When I was seeking a district to make my new home as I returned to Michigan from South Dakota, it was really important to me to find a community that was caring and close-knit. I had grown up in such a place, enjoyed the same features that I thought were long gone while I lived in South Dakota, and wanted to be sure I found the connectivity I love in small towns. I found that and more in the Valley. It was exactly the place I had hoped to find and I was so happy to move here, work here and make a life here. 

When Covid came to town, all of the things I loved about this community asserted themselves. We created alliances with local government and civic leaders to work on food security, resources and had a spirit of working together to ensure everyone was ok enough to get through the crisis that impacted all of us. Looking back on those months, I am so proud of the energy, investment, humanity, and love that resonated through the confusion, adaptation, and constant change to a new way of getting things done.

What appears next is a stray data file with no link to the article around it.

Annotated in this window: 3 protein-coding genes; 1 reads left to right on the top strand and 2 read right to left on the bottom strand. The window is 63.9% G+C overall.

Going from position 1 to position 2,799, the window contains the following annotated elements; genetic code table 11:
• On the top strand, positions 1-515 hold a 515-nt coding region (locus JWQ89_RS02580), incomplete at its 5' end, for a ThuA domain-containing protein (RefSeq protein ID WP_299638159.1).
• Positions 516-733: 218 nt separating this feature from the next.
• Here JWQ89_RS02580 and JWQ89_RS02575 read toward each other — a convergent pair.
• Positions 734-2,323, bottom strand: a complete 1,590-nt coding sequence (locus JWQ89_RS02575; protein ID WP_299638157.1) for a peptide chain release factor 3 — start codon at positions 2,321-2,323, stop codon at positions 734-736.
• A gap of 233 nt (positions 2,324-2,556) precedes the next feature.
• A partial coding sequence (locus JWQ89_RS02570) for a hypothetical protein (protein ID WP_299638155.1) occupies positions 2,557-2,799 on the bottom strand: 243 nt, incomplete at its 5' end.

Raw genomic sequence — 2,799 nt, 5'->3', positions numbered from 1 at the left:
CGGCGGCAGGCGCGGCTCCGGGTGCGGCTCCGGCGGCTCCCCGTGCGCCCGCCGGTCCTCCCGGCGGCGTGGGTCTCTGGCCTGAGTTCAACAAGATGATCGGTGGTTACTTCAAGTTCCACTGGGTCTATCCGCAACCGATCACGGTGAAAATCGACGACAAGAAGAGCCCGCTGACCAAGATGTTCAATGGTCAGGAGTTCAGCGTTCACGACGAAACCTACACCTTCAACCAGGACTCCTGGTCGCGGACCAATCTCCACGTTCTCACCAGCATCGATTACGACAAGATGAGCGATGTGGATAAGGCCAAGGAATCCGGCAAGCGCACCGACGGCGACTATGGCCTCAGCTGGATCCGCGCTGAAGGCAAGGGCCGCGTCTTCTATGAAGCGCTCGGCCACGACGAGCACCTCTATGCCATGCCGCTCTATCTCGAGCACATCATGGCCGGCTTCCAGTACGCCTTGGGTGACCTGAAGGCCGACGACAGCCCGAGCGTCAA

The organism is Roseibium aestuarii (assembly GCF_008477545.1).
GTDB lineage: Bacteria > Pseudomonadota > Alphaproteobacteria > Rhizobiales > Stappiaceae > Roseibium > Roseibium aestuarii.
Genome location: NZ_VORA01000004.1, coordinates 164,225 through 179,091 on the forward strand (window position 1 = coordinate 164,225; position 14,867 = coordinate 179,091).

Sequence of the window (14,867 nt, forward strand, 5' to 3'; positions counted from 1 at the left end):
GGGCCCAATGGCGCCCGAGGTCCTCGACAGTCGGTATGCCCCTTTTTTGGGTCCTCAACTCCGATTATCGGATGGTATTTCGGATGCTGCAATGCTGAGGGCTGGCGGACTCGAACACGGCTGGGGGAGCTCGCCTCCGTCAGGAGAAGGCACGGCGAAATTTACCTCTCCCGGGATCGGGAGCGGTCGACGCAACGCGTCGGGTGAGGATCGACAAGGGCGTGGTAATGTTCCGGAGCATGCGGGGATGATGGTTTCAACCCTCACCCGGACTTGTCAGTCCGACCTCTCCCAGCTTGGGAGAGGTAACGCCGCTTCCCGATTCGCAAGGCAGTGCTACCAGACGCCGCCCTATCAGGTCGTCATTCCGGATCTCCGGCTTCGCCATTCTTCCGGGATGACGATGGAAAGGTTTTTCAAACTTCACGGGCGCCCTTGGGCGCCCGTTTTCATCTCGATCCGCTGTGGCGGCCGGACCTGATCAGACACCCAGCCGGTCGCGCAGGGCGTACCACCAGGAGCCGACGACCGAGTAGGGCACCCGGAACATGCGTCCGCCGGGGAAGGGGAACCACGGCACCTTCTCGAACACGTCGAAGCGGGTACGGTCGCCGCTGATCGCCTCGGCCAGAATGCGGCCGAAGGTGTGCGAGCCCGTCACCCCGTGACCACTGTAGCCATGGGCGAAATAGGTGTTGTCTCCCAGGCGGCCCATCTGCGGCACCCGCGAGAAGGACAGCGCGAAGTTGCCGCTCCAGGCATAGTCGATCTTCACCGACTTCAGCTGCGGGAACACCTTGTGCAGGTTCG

Fast forward a year, everyone is tired and craving some return to the normalcy we once took for granted. We are ready for the virus to be done, over, finished. We ALL just want a normal start to a normal year. To underscore this, there are no guidelines which is fine as long as things stay fine, but they don’t. The past few weeks have been divisive, angry, and damaging. The levels of stress I have seen in people I care about from staff to students to parents and extended community have been extreme. Today, the mandates from our health department which exacerbated the division were lifted. It was a relief to think some of the stress might finally go away, and yet I believe we are at a critical juncture for our community. 

Who we will become from who we have been and who we are now. I think about that a lot. Our children watch us to inform how they think and feel about their place in the world. They develop their own thoughts and feelings about how to interpret their world based upon what their parents and teachers and peers do. So, what examples will we serve to be for each other? We have a huge responsibility as members of our community and role models to our children. I hope we choose to show unity, faith in our fellow man, charity, grace, trust in people’s potential, and a commitment to the greater good which transcends a virus, and politics and division. I know why I choose the Valley as my home. I strive to keep it the place we all love so well. In peace, love, and hope for a better tomorrow.

Dr. B